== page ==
Water Management Using Cover Crops

There are several ways that farmers can manage risks, whether it be crop insurance, spraying fungicide, or using other forms of pest management. It is difficult to prevent against damage by nature, farmers fight nature day in and day out, year to year. However, there is data that proves cover crops could be a perfectly imperfect solution to mitigate against drought, pests, weeds and disease. Without any real hard data to prove our findings we want to share with you some observations on how cover crops can conserve soil moisture. While Sean was flying the drone, I took time to walk in nearby bean fields and check out how the crop was progressing during the late summer. What he found was amazing but not surprising. Two farms separated only by a fence, similar soil type, and rainfall but with vastly different management styles.

Farm A, conventional and reduced tillage, corn bean rotation

Farm B, No till (20+ years), cover crops (less than 5 years), continuous soybeans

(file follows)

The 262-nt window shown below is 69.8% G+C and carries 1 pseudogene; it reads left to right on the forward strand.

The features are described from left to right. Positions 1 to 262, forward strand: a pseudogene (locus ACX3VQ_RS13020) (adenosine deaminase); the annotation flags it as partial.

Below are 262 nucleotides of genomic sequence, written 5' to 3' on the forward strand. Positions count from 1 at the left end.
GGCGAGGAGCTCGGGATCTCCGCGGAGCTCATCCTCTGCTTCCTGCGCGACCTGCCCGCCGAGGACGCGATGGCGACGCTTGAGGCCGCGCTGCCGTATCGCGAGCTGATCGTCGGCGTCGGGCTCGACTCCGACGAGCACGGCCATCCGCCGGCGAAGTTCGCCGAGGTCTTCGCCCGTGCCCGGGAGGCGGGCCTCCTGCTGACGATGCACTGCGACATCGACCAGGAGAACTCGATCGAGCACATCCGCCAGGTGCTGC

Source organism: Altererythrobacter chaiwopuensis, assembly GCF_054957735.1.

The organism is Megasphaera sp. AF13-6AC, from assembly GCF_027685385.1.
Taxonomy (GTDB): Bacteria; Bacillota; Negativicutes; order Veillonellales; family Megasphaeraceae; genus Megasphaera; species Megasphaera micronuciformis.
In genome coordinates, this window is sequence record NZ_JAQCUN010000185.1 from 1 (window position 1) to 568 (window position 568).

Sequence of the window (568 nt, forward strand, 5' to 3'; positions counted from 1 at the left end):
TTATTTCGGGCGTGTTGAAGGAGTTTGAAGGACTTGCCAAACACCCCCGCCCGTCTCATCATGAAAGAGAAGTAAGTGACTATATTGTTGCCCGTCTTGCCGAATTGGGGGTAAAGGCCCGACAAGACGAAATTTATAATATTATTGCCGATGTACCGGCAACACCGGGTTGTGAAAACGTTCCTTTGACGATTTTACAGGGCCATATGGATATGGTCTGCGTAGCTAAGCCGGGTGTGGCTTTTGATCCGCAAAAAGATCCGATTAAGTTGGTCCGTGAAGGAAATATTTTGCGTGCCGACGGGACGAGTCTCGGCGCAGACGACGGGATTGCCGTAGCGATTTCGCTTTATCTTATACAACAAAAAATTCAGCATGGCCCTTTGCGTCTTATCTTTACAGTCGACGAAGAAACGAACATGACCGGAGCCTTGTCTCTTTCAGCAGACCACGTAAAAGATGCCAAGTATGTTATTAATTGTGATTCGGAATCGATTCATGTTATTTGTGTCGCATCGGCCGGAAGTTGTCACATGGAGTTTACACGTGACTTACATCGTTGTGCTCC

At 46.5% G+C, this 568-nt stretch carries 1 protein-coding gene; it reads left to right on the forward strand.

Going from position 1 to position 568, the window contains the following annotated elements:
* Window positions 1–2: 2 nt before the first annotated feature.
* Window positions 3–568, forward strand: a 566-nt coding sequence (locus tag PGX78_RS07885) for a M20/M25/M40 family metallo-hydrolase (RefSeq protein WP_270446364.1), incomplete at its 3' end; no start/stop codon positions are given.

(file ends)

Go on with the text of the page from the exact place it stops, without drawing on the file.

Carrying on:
Both farms have random tile to help dry out wet areas and were planted "about the same time".


Farm A: 36 pods per plant average

Farm B: 77 pods per plant average.


Farm B was noticeably healthier, soybeans were consistently green even in the high spots. Farm A was showing signs of drought stress, beans were dropping leaves in the high ground and some were wilting. Take a look at what we found to see for yourself.

Farm B's cover crop is showing its strength as an excellent tool for water management. Cereal grains like rye before soybeans help remove excess water from the soil profile, allowing young beans to flourish in a drier environment. As the season progresses, terminated rye will suppress weeds and hold back valuable moisture for the late summer months when most other conventional till fields are struggling.


Not only can a farmer mitigate the effects of rain (or lack thereof) on his farm by using cover crops, they have also proven to be a great tool to help cut down on other costs. Scavenging nutrients, building organic matter, and providing a home to beneficial insects are just a few benefits of many that cover crops bring to the table.


As always, think before you buy, have a plan, and consult different resources before making a decision.


For more information on cover crops visit,

http://mccc.msu.edu/

https://www.sare.org/

https://www.nrcs.usda.gov/wps/portal/nrcs/main/national/soils/health/




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